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So if it was me, I would give the guy back his dog. Homeless or not it seems that the dog was happy and cared for with his previous owner.
If it was me I would leave him my number in case he needed help and give him back his dog. His telling you that he is homeless and broke sounds to me like a plea. I cannot pay you back but I love my dog, and I miss him.
You asked how to make sure the rest of his life is good, if it was me I would give him back.
 

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That's a #### of a story! Another homeless vet...what does that say about our culture in general?

Glad you found him, and he found you. At even 10 yrs old, I don't think he needs any special treatment...that is he still needs exercise and activity to keep him satisfied and engaged. Other than keeping an eye on any changes in demeanor or activity level or the usual, just enjoy him. And again, thanks for taking him in and giving Eric some peace of mind! This is quite a story...
 

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Discussion Starter #4 (Edited)
So if it was me, I would give the guy back his dog. Homeless or not it seems that the dog was happy and cared for with his previous owner.
If it was me I would leave him my number in case he needed help and give him back his dog. His telling you that he is homeless and broke sounds to me like a plea. I cannot pay you back but I love my dog, and I miss him.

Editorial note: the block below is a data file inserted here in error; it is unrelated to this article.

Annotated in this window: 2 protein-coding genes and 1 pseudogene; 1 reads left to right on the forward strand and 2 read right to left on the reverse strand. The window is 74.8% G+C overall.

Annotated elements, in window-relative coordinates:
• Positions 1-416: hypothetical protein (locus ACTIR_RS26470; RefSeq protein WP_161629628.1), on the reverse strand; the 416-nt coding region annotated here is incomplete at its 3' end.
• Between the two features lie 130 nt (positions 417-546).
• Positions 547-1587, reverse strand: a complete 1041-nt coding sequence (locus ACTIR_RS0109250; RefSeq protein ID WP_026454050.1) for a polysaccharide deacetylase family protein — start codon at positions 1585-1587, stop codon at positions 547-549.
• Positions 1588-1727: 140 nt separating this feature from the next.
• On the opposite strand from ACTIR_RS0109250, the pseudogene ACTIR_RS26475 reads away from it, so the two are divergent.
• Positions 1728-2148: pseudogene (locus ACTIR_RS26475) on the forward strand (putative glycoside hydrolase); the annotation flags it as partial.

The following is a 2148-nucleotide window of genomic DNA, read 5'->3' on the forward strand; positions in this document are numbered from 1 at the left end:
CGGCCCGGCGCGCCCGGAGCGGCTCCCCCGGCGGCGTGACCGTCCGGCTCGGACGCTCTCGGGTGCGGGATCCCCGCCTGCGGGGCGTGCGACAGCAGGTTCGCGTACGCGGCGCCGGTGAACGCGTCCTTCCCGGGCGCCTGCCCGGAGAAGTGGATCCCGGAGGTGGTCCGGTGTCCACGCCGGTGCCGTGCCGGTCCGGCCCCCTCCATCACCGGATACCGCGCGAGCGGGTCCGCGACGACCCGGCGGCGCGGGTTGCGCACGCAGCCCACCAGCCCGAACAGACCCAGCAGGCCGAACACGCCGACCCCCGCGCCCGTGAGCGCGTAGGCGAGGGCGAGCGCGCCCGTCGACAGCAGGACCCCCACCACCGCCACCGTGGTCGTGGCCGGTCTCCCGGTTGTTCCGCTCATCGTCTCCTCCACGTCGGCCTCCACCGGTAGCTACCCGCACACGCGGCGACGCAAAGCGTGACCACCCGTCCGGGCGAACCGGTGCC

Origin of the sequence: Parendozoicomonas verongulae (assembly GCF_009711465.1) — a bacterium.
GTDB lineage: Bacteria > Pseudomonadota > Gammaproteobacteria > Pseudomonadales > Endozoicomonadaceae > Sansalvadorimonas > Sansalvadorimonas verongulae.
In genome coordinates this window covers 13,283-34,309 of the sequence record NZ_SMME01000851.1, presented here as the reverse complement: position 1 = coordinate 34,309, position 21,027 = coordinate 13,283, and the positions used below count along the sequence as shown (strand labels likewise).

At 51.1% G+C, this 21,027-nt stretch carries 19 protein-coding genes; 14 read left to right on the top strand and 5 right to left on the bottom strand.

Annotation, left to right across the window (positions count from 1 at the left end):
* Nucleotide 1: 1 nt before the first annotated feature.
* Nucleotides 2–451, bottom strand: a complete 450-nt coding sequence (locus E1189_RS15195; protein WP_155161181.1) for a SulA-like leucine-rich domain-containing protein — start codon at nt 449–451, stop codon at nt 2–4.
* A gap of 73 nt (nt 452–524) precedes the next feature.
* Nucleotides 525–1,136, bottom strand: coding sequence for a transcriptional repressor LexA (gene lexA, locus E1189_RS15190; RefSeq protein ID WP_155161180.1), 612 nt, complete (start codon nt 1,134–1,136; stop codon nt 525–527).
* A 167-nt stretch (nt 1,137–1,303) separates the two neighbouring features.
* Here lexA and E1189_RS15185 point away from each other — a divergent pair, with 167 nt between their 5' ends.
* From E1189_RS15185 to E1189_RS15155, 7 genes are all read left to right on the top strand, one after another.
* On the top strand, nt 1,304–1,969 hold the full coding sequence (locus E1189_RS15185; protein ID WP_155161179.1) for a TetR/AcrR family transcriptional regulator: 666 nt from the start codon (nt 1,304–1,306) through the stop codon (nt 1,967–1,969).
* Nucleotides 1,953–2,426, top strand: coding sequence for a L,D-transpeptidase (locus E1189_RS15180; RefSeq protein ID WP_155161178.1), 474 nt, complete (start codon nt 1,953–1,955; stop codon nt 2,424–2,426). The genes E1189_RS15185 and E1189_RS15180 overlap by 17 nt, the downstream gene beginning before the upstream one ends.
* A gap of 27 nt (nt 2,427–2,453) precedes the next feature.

You asked how to make sure the rest of his life is good, if it was me I would give him back.
I asked if he wanted him back is a detail I forgot to mention, he said he'd like for him to be well taken care of for the rest of his years and because that he lives on a mountain now it wouldn't be good for his old bones. He had a home at one point but I don't want to pry into his personal life about it, so if he is okay with me keeping him, then I have no complaints. I have his contact information and he has mine if he ever wants to see him/wants to give him his own home.
 

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Do you know where he's located? Start a go fund me page for him....GOD knows he deserves better than this! So many vets out on the streets...it's really shameful!

But Fae, thank you sooo much for the updates!
 

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I asked if he wanted him back is a detail I forgot to mention, he said he'd like for him to be well taken care of for the rest of his years and because that he lives on a mountain now it wouldn't be good for his old bones. He had a home at one point but I don't want to pry into his personal life about it, so if he is okay with me keeping them then I have no complaints. I have his contact information and he has mine if he ever wants to see him/wants to give him his own home.
He loves the dog, what was he supposed to say? I'm homeless but I want my dog?

I was forced to give up Lex during a period of homelessness following the loss of my son. Sometimes things just spin out of control. If I had lost Sabi as well, I cannot say I would have made it.